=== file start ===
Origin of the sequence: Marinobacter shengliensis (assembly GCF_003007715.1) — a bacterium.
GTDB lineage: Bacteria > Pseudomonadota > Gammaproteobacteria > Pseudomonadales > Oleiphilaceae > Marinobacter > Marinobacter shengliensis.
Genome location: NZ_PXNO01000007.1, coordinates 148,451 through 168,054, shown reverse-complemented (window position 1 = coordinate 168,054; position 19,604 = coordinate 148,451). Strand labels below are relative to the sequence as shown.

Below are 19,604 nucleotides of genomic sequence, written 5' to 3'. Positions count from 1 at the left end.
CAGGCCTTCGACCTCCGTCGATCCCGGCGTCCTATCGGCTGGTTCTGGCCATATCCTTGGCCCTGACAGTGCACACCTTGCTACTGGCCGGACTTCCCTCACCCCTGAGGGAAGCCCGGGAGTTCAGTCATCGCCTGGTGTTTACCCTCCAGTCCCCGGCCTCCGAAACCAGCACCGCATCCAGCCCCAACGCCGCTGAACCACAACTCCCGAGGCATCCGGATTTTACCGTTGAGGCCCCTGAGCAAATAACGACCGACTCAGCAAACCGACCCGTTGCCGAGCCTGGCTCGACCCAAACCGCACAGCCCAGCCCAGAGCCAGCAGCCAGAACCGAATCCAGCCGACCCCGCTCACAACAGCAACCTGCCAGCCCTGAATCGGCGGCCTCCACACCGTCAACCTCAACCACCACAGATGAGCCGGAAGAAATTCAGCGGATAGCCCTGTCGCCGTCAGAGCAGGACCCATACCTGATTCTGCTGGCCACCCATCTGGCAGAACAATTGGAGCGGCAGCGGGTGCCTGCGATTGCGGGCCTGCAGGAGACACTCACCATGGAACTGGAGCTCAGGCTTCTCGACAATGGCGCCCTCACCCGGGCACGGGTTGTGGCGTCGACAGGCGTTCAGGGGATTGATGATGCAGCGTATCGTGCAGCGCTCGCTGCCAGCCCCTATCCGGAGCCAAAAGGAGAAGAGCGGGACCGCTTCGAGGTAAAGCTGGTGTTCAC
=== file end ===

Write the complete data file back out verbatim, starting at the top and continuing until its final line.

Origin of the sequence: Marinobacter shengliensis (assembly GCF_003007715.1) — a bacterium.
GTDB lineage: Bacteria > Pseudomonadota > Gammaproteobacteria > Pseudomonadales > Oleiphilaceae > Marinobacter > Marinobacter shengliensis.
Genome location: NZ_PXNO01000007.1, coordinates 148,451 through 168,054, shown reverse-complemented (window position 1 = coordinate 168,054; position 19,604 = coordinate 148,451). Strand labels below are relative to the sequence as shown.

Below are 19,604 nucleotides of genomic sequence, written 5' to 3'. Positions count from 1 at the left end.
CAGGCCTTCGACCTCCGTCGATCCCGGCGTCCTATCGGCTGGTTCTGGCCATATCCTTGGCCCTGACAGTGCACACCTTGCTACTGGCCGGACTTCCCTCACCCCTGAGGGAAGCCCGGGAGTTCAGTCATCGCCTGGTGTTTACCCTCCAGTCCCCGGCCTCCGAAACCAGCACCGCATCCAGCCCCAACGCCGCTGAACCACAACTCCCGAGGCATCCGGATTTTACCGTTGAGGCCCCTGAGCAAATAACGACCGACTCAGCAAACCGACCCGTTGCCGAGCCTGGCTCGACCCAAACCGCACAGCCCAGCCCAGAGCCAGCAGCCAGAACCGAATCCAGCCGACCCCGCTCACAACAGCAACCTGCCAGCCCTGAATCGGCGGCCTCCACACCGTCAACCTCAACCACCACAGATGAGCCGGAAGAAATTCAGCGGATAGCCCTGTCGCCGTCAGAGCAGGACCCATACCTGATTCTGCTGGCCACCCATCTGGCAGAACAATTGGAGCGGCAGCGGGTGCCTGCGATTGCGGGCCTGCAGGAGACACTCACCATGGAACTGGAGCTCAGGCTTCTCGACAATGGCGCCCTCACCCGGGCACGGGTTGTGGCGTCGACAGGCGTTCAGGGGATTGATGATGCAGCGTATCGTGCAGCGCTCGCTGCCAGCCCCTATCCGGAGCCAAAAGGAGAAGAGCGGGACCGCTTCGAGGTAAAGCTGGTGTTCAC